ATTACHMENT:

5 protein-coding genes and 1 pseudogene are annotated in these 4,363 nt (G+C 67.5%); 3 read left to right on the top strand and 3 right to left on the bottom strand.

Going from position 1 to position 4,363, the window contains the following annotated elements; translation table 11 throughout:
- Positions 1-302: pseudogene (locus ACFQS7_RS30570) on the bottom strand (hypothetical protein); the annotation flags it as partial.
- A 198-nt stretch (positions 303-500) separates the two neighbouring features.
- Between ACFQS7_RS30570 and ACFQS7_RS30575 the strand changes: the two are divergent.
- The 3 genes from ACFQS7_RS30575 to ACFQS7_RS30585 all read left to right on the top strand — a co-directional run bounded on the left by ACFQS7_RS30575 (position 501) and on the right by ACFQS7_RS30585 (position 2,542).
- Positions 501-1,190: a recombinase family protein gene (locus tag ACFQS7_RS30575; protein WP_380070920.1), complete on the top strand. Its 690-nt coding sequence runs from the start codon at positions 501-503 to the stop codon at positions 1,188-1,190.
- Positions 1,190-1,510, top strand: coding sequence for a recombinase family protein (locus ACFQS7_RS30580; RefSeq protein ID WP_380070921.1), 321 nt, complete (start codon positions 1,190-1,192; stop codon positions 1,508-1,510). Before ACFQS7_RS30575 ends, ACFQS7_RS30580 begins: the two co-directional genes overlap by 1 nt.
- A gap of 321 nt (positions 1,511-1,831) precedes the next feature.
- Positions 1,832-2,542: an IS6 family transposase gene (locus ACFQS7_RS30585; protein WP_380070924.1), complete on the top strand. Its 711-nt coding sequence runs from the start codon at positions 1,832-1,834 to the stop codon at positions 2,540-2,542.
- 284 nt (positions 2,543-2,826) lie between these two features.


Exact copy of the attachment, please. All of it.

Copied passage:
5 protein-coding genes and 1 pseudogene are annotated in these 4,363 nt (G+C 67.5%); 3 read left to right on the top strand and 3 right to left on the bottom strand.

Going from position 1 to position 4,363, the window contains the following annotated elements; translation table 11 throughout:
- Positions 1-302: pseudogene (locus ACFQS7_RS30570) on the bottom strand (hypothetical protein); the annotation flags it as partial.
- A 198-nt stretch (positions 303-500) separates the two neighbouring features.
- Between ACFQS7_RS30570 and ACFQS7_RS30575 the strand changes: the two are divergent.
- The 3 genes from ACFQS7_RS30575 to ACFQS7_RS30585 all read left to right on the top strand — a co-directional run bounded on the left by ACFQS7_RS30575 (position 501) and on the right by ACFQS7_RS30585 (position 2,542).
- Positions 501-1,190: a recombinase family protein gene (locus tag ACFQS7_RS30575; protein WP_380070920.1), complete on the top strand. Its 690-nt coding sequence runs from the start codon at positions 501-503 to the stop codon at positions 1,188-1,190.
- Positions 1,190-1,510, top strand: coding sequence for a recombinase family protein (locus ACFQS7_RS30580; RefSeq protein ID WP_380070921.1), 321 nt, complete (start codon positions 1,190-1,192; stop codon positions 1,508-1,510). Before ACFQS7_RS30575 ends, ACFQS7_RS30580 begins: the two co-directional genes overlap by 1 nt.
- A gap of 321 nt (positions 1,511-1,831) precedes the next feature.
- Positions 1,832-2,542: an IS6 family transposase gene (locus ACFQS7_RS30585; protein WP_380070924.1), complete on the top strand. Its 711-nt coding sequence runs from the start codon at positions 1,832-1,834 to the stop codon at positions 2,540-2,542.
- 284 nt (positions 2,543-2,826) lie between these two features.